The Free Trade Area of the Americas: Laying the Cornerstone for a Community of the Americas
The recent Congressional vote granting President Bush's request for Trade Promotion Authority (TPA) to negotiate the Free Trade Area of the Americas (FTAA) and other trade agreements will have historic implications and consequences. It will not only determine the future of trade relations in the Western Hemisphere, but whether a future "Pan-American Community" can be built on the cornerstone of the FTAA. This has been my quest for many years. (1)
The dream of a "Pan-American Community" is an old one. In 1826, Simon Bolivar, the Liberator of South America, convened a hemispheric conference to begin the process of building a sense of community among the newly independent nations of the Americas. (The United States was invited to the conference, but its delegation failed to arrive in time to participate in this historic meeting, primarily because Congress delayed approval of the President's request to send a delegation to Panama.) Secretary of State James Blaine kept the Pan-American dream alive when he convened the first Inter-American Conference in 1888 to consider a hemispheric customs union. For the most part, however, relations between the United States and Latin America were destined to be plagued by misunderstanding and, at times, conflict.
Franklin D. Roosevelt's "Good Neighbor Policy" and John F. Kennedy's "Alliance for Progress" were the first positive initiatives to reestablish the cooperation that Bolivar had envisioned for the Americas. However, it was not until the establishment of the North American Free Trade Agreement (NAFTA) that the leaders of the hemisphere were convinced that significant mutual benefit and a genuine spirit of community could be achieved through expansion of trade relations.
The creation of NAFTA has done much to reverse the trend of protectionism, renew the call for hemispheric unity, and inspire the FTAA initiative. As United States Trade Representative Robert Zoellick stated, "NAFTA has helped to create a North American Community of prosperity, democracy, and hope." Since NAFTA went into effect in January 1994, when, U.S. trade with Mexico increased from $81 billion to $247 billion in 2000. U.S. exports to Mexico and Canada, combined, increased 104 percent during that same period, even as American trade with the rest of the world increased by only half of that amount. During that same period, employment in Mexico grew 22 percent and generated two million jobs. Simultaneously, Canada's employment grew by 10 percent and generated 1.3 million jobs. In the United States, employment grew more than 7 percent and generated about 13 million jobs.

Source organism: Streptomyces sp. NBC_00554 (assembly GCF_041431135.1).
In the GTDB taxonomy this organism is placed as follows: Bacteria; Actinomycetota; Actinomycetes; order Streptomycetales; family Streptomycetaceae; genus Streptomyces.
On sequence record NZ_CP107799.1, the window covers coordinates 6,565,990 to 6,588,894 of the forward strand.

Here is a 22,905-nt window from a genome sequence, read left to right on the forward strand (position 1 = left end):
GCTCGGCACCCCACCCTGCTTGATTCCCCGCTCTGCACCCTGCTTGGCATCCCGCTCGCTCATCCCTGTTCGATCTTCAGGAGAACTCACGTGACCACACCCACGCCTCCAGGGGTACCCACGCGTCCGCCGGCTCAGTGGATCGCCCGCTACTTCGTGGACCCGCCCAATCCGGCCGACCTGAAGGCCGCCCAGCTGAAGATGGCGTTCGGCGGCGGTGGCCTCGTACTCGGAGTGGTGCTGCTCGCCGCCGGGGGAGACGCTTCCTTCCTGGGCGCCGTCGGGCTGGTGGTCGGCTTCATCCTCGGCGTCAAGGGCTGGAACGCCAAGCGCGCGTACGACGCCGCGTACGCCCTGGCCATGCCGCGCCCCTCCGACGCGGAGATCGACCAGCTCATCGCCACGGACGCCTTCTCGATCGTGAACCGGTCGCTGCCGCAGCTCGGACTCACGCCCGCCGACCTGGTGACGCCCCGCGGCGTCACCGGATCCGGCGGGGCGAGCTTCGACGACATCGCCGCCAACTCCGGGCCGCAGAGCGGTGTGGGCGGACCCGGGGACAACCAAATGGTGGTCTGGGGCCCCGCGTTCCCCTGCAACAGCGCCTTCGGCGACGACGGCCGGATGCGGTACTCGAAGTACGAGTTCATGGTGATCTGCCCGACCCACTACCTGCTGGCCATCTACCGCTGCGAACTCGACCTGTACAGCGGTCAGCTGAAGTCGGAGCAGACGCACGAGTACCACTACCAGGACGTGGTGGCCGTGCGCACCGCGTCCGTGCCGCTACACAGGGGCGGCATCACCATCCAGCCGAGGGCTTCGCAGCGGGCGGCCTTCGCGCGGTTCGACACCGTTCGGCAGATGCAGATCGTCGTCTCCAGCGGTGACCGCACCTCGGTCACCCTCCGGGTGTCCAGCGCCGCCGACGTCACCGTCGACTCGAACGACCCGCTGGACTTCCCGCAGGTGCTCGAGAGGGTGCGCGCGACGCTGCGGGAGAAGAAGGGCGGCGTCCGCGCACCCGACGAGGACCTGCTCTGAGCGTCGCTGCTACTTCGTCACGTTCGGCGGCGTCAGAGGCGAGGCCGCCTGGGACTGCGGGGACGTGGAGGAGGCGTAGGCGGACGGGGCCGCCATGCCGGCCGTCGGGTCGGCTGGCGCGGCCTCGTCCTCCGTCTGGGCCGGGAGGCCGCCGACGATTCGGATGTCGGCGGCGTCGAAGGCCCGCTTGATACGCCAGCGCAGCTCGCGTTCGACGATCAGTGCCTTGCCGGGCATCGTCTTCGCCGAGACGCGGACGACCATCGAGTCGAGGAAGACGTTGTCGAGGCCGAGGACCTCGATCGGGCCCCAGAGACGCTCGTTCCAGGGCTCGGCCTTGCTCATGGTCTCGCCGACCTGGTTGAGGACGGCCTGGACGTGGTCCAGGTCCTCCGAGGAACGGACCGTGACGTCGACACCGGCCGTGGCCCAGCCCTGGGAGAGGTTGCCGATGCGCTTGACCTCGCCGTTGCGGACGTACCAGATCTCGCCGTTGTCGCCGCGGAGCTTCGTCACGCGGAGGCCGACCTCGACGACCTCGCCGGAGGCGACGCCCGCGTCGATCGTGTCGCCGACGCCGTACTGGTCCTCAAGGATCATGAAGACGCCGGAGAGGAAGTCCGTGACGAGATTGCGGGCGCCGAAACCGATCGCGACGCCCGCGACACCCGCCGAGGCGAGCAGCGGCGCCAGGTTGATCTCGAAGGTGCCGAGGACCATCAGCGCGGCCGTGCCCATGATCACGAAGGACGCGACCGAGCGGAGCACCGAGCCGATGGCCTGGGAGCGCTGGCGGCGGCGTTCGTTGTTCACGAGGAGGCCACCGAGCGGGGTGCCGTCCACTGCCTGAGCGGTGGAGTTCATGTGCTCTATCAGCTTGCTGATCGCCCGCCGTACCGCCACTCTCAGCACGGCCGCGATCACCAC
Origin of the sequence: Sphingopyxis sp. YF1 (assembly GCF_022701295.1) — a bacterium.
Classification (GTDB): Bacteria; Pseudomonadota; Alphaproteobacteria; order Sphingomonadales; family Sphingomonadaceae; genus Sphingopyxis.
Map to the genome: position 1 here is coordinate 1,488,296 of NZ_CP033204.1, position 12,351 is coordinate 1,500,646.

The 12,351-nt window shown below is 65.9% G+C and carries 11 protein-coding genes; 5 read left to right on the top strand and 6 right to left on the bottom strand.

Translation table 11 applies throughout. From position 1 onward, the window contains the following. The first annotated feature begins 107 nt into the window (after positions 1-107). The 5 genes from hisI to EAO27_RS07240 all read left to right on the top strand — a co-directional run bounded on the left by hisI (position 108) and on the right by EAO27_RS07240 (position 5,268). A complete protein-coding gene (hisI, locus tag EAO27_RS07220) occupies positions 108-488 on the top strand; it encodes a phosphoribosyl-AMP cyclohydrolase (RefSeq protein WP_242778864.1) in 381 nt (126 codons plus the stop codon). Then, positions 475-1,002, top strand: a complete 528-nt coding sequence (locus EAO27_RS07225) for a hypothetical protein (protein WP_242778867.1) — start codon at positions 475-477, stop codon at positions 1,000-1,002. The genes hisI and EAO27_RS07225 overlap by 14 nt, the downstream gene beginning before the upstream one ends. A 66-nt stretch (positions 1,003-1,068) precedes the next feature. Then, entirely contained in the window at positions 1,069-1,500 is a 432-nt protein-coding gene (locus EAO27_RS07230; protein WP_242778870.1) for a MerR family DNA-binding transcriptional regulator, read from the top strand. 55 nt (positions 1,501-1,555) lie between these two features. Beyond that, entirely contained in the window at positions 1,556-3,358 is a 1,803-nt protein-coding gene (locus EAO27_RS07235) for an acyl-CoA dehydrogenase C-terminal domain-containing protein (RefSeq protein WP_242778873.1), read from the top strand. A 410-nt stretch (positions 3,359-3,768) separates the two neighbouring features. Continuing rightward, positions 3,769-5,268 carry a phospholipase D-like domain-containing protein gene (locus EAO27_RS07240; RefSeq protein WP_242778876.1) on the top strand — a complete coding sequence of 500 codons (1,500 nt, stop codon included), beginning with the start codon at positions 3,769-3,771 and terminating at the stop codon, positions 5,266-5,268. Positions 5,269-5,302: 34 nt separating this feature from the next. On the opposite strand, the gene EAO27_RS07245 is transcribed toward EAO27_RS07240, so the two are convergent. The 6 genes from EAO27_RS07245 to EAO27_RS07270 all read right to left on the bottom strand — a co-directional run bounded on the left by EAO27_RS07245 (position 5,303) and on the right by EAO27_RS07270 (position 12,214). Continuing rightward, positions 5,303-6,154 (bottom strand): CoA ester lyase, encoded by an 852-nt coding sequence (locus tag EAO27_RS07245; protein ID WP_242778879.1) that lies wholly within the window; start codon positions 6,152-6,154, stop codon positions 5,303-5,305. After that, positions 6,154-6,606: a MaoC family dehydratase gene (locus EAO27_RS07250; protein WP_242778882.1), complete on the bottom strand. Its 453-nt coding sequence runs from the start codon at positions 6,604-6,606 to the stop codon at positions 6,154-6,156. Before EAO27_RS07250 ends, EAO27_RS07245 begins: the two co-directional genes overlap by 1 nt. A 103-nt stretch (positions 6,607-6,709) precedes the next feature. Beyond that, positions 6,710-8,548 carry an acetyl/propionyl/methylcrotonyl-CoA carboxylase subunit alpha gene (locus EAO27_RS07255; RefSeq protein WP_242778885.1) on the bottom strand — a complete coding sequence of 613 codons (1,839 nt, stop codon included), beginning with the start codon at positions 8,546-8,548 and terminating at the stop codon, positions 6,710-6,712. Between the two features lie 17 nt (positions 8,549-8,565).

NAFTA was instrumental in helping Mexico recover from the financial crisis it suffered as a result of the peso's devaluation during 1994-95. Unlike the previous crisis in 1982, it took only seven months for Mexico to restore its credit worthiness in international financial markets. Mexico's rapid recovery also helped U.S. exporters to avoid a long-term decline. In only seventeen months, U.S. exports to Mexico were at the same level as prior to the peso crisis. NAFTA also greatly contributed to increasing Mexico's GDP by 8.3 percent between 1993 and 1999.
NAFTA is also credited with making political transformation and genuine democracy a reality in Mexico. In 2000, Mexico elected its first president from the opposition in more than seventy years. Moreover, the climate of openness created by NAFTA has led to a more independent news media. At the same time, the debate during the NAFTA approval process about protecting the environment has inspired Mexico to enact legislation to improve environmental conditions that have been neglected for many decades.
NAFTA's spectacular success has given new impetus to the creation of a Western Hemisphere free trade area. Following the negotiation and approval of NAFTA by the United States, Mexico and Canada, most of the other Latin American countries indicated their desire to be part of a hemispheric-wide initiative to expand free trade. Many of them, including Chile, which had expected to become the next member of NAFTA, were disappointed that Congress refused to grant an extension of President Clinton's fast-track authority thereby delaying any American negotiation of other bilateral and multilateral free trade agreements beyond the end of his term of office.
The brief return of bipartisanship in Congress following the tragic events of September 11 gave new life to President Bush's request for Trade Promotion Authority which was needed to complete negotiations on the FTAA. Prior to that fateful day, there was serious doubt that Congress would approve the President's TPA request. Now, despite the economic challenges confronting the Americas, the prospects are brighter that the January 2005 deadline, agreed to at the Quebec Summit for completion of the FTAA negotiations and approval by the member countries, can be met.
Based on the solid success of NAFTA, there is considerable reason to expect that the FTAA will multiply that success in expanding trade, increasing job production, and enhancing economic and political cooperation among the American nations. NAFTA's success is confirmed by the fact that the United States now exports more to Mexico than to Britain, France, Germany, and Italy combined; and it exports to Canada ($179 billion) almost as much as to all of Europe ($187 billion).